Talking to your partner about your benign prostatic hyperplasia may feel daunting at first, but it's a vital step toward prioritising your wellbeing and strengthening your relationships. Remember, your romantic partner is your partner in health. They love you and care about you deeply. Together, you can navigate any challenges that arise.
Aside from leaning on loved ones, you can always reach our team of expert Nutrition Advisors for free, confidential health advice. To explore more ways to support your prostate health, visit Nutrition Buzz.
A final note from our Nutrition Advisors: If you experience any signs of urinary discomfort, such as nocturia (frequent urination at night), a sensation of incomplete bladder emptying, or a weakened or interrupted urine stream, it’s important to consult your doctor for medical advice. They can help determine if you have benign prostatic hyperplasia or another prostate problem that may need prompt medical intervention.
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  1. . Overview - Benign prostate enlargement. [online] NHS. Available at:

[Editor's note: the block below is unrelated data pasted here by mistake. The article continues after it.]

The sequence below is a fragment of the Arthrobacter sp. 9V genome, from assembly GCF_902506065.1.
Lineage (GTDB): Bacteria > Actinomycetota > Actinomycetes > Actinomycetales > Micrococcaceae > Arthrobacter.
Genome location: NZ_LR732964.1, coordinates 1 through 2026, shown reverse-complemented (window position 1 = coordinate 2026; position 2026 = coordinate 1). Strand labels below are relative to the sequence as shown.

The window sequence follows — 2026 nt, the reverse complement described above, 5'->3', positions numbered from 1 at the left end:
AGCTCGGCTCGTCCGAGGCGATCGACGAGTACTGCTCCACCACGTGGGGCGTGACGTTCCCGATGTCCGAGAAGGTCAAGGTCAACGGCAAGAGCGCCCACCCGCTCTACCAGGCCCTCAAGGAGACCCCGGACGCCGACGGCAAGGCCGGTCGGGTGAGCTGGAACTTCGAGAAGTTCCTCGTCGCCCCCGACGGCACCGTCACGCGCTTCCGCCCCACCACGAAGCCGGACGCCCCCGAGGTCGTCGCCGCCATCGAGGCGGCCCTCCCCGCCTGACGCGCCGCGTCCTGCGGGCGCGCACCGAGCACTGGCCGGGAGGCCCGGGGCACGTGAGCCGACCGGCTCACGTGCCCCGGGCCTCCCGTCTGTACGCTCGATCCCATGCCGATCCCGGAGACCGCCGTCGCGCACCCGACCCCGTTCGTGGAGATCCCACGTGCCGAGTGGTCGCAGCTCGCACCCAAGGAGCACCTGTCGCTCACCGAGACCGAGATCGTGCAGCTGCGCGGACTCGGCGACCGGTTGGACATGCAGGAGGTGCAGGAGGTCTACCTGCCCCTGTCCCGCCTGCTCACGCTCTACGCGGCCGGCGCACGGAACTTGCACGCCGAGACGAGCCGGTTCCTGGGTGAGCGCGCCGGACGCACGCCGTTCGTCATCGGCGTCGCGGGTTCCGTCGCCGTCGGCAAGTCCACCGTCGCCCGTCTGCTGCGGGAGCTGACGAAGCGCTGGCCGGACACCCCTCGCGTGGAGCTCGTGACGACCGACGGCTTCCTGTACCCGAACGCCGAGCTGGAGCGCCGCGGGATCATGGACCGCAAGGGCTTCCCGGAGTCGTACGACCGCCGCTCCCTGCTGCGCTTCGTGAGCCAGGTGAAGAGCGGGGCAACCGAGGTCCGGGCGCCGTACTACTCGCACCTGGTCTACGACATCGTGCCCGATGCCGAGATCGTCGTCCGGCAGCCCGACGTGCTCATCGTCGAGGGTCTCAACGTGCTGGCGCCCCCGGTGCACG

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Disclaimer: The information presented by Nature's Best is for informational purposes only. It is based on scientific studies (human, animal, or in vitro), clinical experience, or traditional usage as cited in each article. The results reported may not necessarily occur in all individuals. Self-treatment is not recommended for life-threatening conditions that require medical treatment under a doctor's care. For many of the conditions discussed, treatment with prescription or over the counter medication is also available. Consult your doctor, practitioner, and/or pharmacist for any health problem and before using any supplements or before making any changes in prescribed medications.

Our Author - Olivia Salter


Olivia Salter has always been an avid health nut. After graduating from the University of Bristol, she began working for a nutritional consultancy where she discovered her passion for all things wellness-related. There, she executed much of the company’s content marketing strategy and found her niche in health writing, publishing articles in Women’s Health, Mind Body Green, Thrive and Psychologies.